Recorded during lockdown at their Dartmoor village home and featuring Annie Baylis on violin and backing vocals, HARBOTTLE AND JONAS offer ‘The Beacon’ a digitally available title track taster from their forthcoming album, due in Spring 2021. The title refers to local landmark Ugborough Beacon, an ancient site that looms over South Brent, the song a celebration of our connection to nature and the calm it can bring, David singing lead and playing bass, guitar and cittern with Freya on concertina, harmonium and piano, she and Baylis providing the swelling backing vocals as it reaches the climax.
ED DUPAS, Michigan-based singer-songwriter has a new single, ‘This Old Heart’. It’s rolling Americana informed by Ed’s lockdown experience and with a line that inevitably drags Creedence Clearwater Revival to mind. Ed manages to bring some positivity to the situation with “when something gets knocked over I just reach for the Hoover”.
The result of a post-break-up journey across America, ‘Home Is Your Shoulder’ (Haven) is a folk-tinged pop single from Norwich singer-songwriter HOLLY LERSKI, her first new music in five years, about longing, heartache and seeking comfort and support on which she’s joined by Bonnie Raitt bassist James ‘Hutch’ Hutchinson.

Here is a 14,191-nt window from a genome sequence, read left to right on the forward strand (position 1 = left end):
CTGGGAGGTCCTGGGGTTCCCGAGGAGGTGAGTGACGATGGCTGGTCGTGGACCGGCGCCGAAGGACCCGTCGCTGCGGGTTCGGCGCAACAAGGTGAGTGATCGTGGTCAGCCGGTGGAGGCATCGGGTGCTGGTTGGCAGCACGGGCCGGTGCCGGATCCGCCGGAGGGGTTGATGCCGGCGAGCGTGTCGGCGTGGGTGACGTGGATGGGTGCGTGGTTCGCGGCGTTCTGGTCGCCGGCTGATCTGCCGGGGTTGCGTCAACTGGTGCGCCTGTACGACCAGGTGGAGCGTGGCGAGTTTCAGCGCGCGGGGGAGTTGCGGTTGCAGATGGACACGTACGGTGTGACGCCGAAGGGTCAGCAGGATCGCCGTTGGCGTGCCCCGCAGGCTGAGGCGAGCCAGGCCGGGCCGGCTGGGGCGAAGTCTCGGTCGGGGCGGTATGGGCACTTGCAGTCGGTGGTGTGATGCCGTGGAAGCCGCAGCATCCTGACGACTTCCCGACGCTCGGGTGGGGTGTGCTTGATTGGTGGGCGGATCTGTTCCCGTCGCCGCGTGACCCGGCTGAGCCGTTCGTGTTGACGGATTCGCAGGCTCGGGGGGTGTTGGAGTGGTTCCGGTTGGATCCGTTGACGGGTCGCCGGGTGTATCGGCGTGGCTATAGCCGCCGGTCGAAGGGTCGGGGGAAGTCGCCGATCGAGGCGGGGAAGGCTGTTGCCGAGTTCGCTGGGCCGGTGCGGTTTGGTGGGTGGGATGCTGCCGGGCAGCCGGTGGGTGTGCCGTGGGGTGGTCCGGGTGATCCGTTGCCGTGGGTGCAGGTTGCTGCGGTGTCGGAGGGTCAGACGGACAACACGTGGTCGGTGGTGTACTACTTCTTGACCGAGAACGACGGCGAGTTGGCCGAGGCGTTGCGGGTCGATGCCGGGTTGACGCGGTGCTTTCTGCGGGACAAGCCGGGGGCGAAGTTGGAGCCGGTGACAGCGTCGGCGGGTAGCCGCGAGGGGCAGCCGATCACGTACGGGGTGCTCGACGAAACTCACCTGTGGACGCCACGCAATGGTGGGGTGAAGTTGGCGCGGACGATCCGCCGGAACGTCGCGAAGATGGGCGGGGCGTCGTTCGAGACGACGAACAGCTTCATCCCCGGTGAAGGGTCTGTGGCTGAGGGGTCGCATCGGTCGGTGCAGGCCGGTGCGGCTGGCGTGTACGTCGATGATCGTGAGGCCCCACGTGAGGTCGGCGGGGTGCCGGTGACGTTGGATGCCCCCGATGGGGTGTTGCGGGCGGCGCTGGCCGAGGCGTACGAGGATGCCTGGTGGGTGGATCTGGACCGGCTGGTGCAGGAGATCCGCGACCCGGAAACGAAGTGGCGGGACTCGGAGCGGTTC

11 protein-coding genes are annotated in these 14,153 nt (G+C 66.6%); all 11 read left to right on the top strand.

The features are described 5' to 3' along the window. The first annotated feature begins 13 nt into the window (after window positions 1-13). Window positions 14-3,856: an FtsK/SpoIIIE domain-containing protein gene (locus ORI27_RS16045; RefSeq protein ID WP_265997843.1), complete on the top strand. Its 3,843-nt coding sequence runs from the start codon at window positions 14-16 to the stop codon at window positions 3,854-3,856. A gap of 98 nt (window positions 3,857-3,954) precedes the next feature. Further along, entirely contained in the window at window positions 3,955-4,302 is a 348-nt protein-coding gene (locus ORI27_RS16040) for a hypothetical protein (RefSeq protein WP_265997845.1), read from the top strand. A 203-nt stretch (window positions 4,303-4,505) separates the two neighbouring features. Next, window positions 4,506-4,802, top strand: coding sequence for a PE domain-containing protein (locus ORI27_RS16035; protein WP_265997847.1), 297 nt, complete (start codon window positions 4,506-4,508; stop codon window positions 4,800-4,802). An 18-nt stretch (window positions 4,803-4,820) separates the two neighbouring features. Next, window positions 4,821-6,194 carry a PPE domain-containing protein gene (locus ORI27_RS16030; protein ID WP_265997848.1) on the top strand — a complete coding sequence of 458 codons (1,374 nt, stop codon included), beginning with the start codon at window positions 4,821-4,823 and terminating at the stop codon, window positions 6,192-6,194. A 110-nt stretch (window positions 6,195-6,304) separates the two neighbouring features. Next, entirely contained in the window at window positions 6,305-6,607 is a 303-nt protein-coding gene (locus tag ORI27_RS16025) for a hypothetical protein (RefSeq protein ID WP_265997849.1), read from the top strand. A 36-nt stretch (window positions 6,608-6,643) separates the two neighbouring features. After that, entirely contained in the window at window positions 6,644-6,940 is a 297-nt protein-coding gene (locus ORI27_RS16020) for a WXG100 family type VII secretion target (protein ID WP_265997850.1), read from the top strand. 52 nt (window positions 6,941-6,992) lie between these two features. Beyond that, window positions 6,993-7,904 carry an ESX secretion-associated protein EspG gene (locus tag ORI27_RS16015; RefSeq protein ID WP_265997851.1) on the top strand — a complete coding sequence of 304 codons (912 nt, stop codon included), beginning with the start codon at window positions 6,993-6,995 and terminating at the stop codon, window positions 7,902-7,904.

JENNIFER CROOK has released a single, ‘Precious Time’, for all of us who think that there isn’t enough of it to go round. It opens with a lovely bass guitar riff by Stuart Bruce and is decorated with Joe Coombs’ electric guitar. Jennifer slips into a nice groove as she thinks on souvenirs from the past when we had all the time in the world.
An LA-based Americana rock‘n’roll outfit, ASHLEIGH FLYNN & THE RIVETERS draw on Biblical references for ‘The Lion & The Lamb’ (Home Perm Records), a mid-tempo chiming guitar and organ-backed gospel-infused swagger with a guitar solo and anthemic-chorus that looks at an America wracked by civil unrest, domestic terrorist groups and climate change destruction and speaks of how inherent goodness will heal the nation from the beats tearing it apart
SILVERBACK COLONY are a sort of alt-country collective from the vicinity of Minneapolis led by Gabriel Douglas. In lockdown they seem to be duo at the moment and they have just released a dark monster of a single, ‘I Want More’ which clocks in at eleven minutes. The length gives them time to develop musical ideas most of which can be laid at the feet of the other half of the duo, Kai Brewster.
Talking of dark, VANESSA ANNE REDD has released a powerful new single ‘Dark Minds’ taken from her forthcoming album, Sweet Way Around. Play it on an acoustic guitar and it might be a folk song but that’s not the way Vanessa sings it, inviting comparisons with Nick Cave.